This reads like a post-modern fantasy. There isn't much to set it apart from your ordinary, quick and perfectly acceptable read in its general sweep and over-arching story. It's just that in all the details it is different. Pseudo-Asian rather than pseudo-European. Women rather than men. Power that universally does harm rather than good. Not a thing wrong with any of that but the whole book just got sort of tedious because it ended up just being an inversion of every fantasy cliche imaginable. T ...more
To be clear, I didn't actually finish the series. I finished the first 2 books, but couldn't finish the third.
I love Chris Wooding. I've read 2 of his other books and found both of them to be well written and very different from each other. I did not enjoy The Braided Path whatsoever. I found it predictable, dry, and unnecessarily repulsing, especially with the weavers.
This will not stop me from reading more of Chris Wooding, but I will definitely be borrowing them from the library rather than
Gilda Smith
amazing series!
Pavlo Tverdokhlib
One of the few attempts by a Western writer to write epic fantasy in an "Asian" setting. The novelty of the setting itself makes this one worth picking up, and the story delivers.

World-building is quite nice, characters generally have believable motivations. The author does a very good playing with the classic trope "gaining power through a horrible price", and the story manages to stay interesting until the end. Certainly recommended to anyone who wants something a bit different out of epic fa
Really good! Builds slowly but it gains momentum as the story unfolds. Wooding avoids many of the cliches of the genre to deliver a fully realised world with complex characters whose political machinations rival those of the Borgias or Meddici. Best fantasy I have read in ages.
I'm not going to sit here and pretend I know books. What I do know is what I like and what I don't. With that said I have mixed feelings about this book. I found parts of it amazing and other parts long and drawn out. But as I turned the last page I found myself a bit choked up. It's worth a read.
C-Cose Daley
Absolutely stunning!!! It was a very pleasant surprise to find a "fantasy" novel that was firmly based on Eastern myth and archetypes. Wooding cleverly presents spirits, meta-powers (kana), good vs. evil, and the various relationships that develop over time in a new and completely engrossing manner.
It was ok, nothing special. The first book weavers of Saramyr was pretty good but i really struggled to keep interest with this series and it seems to have taken me forever to finish. The story has some nice ideas, and Chris Wooding writing is good but i found the plot and most of the characters a bit dull.
Melissa Wilson
Overall, I really like the trilogy. The characters and settings were really fleshed out. I didn't like, however, was the overarching feeling that "men are evil" that really kind of stuck out during the last half. Despite the oppressive and sometimes depressive atmosphere, I would read again.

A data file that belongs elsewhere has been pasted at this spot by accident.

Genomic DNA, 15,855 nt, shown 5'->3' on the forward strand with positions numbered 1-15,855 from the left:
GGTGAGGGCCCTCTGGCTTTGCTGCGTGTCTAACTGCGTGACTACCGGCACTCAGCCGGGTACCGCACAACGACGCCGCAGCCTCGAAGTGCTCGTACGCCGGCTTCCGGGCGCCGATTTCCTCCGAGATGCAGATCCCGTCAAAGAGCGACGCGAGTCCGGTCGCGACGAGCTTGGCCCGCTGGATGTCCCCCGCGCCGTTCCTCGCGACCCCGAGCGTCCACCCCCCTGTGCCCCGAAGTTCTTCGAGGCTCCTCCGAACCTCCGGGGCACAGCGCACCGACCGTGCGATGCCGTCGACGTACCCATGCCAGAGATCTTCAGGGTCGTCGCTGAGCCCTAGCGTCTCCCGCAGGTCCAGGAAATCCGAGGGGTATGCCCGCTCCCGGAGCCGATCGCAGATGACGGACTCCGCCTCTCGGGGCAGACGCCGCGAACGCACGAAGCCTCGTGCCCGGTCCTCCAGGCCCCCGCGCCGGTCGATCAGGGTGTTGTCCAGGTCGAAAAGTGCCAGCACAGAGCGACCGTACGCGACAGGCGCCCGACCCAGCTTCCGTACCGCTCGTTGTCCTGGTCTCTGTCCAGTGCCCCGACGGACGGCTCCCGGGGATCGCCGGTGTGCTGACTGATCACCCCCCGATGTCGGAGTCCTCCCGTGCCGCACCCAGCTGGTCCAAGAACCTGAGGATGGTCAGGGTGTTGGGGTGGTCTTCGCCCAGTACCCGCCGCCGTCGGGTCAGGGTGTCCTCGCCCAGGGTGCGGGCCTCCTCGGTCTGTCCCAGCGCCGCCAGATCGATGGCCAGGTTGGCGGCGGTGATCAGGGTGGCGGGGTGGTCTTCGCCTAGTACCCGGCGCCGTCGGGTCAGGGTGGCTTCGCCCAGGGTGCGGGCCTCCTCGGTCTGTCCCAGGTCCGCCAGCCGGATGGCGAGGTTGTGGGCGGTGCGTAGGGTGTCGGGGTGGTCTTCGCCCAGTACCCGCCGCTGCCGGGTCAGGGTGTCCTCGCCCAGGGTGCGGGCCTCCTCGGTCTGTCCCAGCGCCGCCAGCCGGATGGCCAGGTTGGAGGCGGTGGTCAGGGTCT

Dawn Howie
I originally read this trilogy as single books and remember avidly waiting for the next one to come along. I have now read nearly everything Chris Wooding has wrote. I have to say this series of books will always rate as my favourite beautifully written original storyline and well thought out.
I was disappointed in this novel. It had the character development that I expect from Wooding but it was too political for my to really get involved in the story. I read the first of the three in the trilogy and could not find the desire to read the other two.
Wayne Jones
I read this compilation on the strength of Wooding's "Tales of the Ketty Jay" series.
I was surprised with how well the Weaver books are written, being the first major novels that Wooding wrote.
Toby Anderson
recently read this and it went stright into my top 10. Amazing trilogy - oriental world slowly decaying and the mutations spawned become it's ultimate saviours. Sexy and emotional. 10/10
Mar 18, 2008 Jessica rated it 5 of 5 stars
Recommends it for: adults
Recommended to Jessica by: Marian
Shelves: fantasy-books
I really enjoyed this series. If you like this you'll also like. The Daughter of the Empire Series
Plainly written generic fantasy, I did not finish it. As a last resort for severe fantasy withdrawal...
I loved how gritty this omnibus is. It keeps my attention even though I've read it before.
This is an outstanding fantasy series!!! Very original.
Not bad by the end but very slow on the middle.
Sarita marked it as to-read
Nov 20, 2014
Dirk Poole
Dirk Poole is currently reading it
Nov 14, 2014
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Chris Wooding grew up in a small town in Leicestershire, where not much of anything happened. So he started to write novels. He was sixteen when he completed his first. He had an agent by eighteen. By nineteen he had signed his first book deal. When he left university he began to write full-time, and he has been doing it professionally all his adult life.

Now thirty-two, Chris has written sixteen b